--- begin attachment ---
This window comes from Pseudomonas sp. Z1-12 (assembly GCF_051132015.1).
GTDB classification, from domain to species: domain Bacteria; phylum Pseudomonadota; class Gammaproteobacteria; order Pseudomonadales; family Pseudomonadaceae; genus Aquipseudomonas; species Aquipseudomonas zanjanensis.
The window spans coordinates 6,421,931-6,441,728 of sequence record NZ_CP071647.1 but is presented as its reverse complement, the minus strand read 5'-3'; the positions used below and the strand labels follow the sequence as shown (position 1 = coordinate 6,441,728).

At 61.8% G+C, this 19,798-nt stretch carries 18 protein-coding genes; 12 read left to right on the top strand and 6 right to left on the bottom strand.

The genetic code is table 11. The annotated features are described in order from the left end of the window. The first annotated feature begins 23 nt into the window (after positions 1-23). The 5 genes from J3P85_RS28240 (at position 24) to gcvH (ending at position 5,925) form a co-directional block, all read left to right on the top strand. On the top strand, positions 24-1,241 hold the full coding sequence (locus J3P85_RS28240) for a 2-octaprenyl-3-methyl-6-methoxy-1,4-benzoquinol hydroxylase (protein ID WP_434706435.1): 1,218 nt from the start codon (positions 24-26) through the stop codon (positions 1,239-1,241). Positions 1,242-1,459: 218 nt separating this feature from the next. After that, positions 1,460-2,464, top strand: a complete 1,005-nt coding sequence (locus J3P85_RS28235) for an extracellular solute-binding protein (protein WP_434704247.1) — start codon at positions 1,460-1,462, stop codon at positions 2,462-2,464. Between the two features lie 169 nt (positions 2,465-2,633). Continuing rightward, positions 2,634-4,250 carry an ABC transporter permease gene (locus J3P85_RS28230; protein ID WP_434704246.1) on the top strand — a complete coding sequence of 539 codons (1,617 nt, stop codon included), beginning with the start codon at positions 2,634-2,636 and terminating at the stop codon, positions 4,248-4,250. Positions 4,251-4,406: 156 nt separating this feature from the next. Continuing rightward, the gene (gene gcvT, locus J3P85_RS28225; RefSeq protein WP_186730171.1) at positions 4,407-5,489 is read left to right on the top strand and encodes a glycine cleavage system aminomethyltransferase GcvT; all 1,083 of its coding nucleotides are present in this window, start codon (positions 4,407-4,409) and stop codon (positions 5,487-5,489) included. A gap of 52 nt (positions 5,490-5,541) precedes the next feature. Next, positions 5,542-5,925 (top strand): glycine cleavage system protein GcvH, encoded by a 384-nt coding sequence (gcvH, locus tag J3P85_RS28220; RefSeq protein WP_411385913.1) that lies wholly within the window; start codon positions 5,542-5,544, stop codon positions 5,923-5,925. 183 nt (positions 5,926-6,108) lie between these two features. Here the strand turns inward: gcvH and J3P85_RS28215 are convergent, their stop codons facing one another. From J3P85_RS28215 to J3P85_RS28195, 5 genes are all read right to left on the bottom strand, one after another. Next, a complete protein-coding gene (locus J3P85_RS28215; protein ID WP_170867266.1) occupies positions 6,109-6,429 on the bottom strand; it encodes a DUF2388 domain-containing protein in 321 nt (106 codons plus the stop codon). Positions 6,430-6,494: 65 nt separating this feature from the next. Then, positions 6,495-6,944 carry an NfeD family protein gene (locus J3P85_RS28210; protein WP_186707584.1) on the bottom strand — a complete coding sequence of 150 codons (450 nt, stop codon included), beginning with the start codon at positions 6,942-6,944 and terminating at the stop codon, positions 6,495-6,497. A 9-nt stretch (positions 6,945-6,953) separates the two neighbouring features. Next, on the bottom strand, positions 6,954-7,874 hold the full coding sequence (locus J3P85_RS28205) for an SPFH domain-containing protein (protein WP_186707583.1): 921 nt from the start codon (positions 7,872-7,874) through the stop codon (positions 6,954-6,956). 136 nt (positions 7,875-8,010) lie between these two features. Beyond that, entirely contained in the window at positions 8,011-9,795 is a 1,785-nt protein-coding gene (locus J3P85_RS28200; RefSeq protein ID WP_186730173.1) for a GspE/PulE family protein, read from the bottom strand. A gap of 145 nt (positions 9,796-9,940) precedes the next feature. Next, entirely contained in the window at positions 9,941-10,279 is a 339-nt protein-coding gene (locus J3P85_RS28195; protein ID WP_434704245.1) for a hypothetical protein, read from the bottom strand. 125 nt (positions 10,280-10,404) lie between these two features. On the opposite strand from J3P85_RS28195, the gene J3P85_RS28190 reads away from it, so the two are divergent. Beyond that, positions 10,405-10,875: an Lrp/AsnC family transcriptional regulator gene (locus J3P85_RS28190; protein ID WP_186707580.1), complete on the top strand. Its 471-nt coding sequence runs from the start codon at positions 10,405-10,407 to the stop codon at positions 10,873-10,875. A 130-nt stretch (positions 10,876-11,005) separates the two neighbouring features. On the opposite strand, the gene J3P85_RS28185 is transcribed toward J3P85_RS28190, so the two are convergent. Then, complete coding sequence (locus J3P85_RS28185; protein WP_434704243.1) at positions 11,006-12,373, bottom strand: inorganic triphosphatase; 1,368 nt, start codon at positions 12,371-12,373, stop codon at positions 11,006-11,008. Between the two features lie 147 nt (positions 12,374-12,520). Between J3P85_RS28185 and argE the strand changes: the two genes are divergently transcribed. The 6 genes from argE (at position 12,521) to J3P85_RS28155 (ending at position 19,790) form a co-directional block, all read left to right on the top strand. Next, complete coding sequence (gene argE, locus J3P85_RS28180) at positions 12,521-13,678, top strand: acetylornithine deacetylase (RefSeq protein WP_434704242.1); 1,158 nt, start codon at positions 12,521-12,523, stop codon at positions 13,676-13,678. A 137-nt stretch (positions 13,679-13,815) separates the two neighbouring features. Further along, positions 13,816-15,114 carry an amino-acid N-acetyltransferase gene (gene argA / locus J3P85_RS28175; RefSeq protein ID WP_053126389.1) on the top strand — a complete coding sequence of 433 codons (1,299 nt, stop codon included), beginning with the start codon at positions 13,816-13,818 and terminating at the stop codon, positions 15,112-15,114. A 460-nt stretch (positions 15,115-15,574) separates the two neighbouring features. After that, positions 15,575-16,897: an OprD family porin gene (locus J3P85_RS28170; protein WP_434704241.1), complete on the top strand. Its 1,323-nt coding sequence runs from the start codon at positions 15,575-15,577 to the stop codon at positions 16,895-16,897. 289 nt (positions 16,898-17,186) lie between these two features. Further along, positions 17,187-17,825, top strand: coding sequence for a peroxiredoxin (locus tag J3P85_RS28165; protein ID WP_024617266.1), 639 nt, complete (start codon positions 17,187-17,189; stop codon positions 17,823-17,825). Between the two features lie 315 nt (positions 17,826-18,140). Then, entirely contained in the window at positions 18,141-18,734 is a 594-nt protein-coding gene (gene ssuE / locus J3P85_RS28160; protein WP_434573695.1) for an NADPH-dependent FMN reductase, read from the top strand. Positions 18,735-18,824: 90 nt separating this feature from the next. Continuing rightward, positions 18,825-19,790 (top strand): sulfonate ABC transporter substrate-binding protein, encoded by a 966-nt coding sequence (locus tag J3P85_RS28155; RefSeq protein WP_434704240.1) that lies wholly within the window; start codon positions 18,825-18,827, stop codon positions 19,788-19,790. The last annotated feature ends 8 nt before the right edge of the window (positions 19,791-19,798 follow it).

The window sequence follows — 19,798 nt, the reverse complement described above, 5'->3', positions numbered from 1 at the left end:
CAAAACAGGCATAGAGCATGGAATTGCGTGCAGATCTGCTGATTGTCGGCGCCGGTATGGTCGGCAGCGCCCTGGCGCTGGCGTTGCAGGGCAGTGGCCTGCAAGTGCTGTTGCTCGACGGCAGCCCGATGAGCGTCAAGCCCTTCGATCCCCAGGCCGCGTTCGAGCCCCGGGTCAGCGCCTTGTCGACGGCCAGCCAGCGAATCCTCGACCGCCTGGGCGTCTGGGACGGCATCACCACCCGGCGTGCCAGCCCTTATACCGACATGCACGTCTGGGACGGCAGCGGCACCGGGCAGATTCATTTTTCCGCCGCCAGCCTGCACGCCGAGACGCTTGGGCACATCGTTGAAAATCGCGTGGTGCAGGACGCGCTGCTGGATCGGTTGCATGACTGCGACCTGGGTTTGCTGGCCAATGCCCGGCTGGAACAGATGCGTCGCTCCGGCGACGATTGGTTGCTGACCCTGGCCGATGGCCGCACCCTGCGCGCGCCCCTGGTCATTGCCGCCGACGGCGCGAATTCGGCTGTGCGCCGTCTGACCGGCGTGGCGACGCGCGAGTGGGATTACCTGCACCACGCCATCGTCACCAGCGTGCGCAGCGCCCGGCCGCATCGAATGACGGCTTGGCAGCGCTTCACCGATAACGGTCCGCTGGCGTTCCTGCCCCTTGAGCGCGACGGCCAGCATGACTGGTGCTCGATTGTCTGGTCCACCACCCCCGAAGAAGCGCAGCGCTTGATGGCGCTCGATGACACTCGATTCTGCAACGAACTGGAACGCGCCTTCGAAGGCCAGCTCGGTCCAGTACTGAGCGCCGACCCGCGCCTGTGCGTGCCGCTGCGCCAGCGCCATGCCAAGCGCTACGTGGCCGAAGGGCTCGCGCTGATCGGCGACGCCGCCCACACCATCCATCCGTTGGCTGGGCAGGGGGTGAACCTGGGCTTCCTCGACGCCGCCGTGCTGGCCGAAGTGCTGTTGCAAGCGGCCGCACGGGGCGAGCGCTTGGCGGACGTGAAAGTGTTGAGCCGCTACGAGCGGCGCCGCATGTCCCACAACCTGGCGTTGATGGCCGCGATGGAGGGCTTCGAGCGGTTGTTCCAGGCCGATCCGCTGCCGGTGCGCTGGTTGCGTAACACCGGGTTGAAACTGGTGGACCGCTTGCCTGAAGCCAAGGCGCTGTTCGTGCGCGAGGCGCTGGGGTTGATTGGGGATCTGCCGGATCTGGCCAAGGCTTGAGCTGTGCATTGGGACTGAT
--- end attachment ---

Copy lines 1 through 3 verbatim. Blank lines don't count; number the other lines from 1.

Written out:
This window comes from Pseudomonas sp. Z1-12 (assembly GCF_051132015.1).
GTDB classification, from domain to species: domain Bacteria; phylum Pseudomonadota; class Gammaproteobacteria; order Pseudomonadales; family Pseudomonadaceae; genus Aquipseudomonas; species Aquipseudomonas zanjanensis.
The window spans coordinates 6,421,931-6,441,728 of sequence record NZ_CP071647.1 but is presented as its reverse complement, the minus strand read 5'-3'; the positions used below and the strand labels follow the sequence as shown (position 1 = coordinate 6,441,728).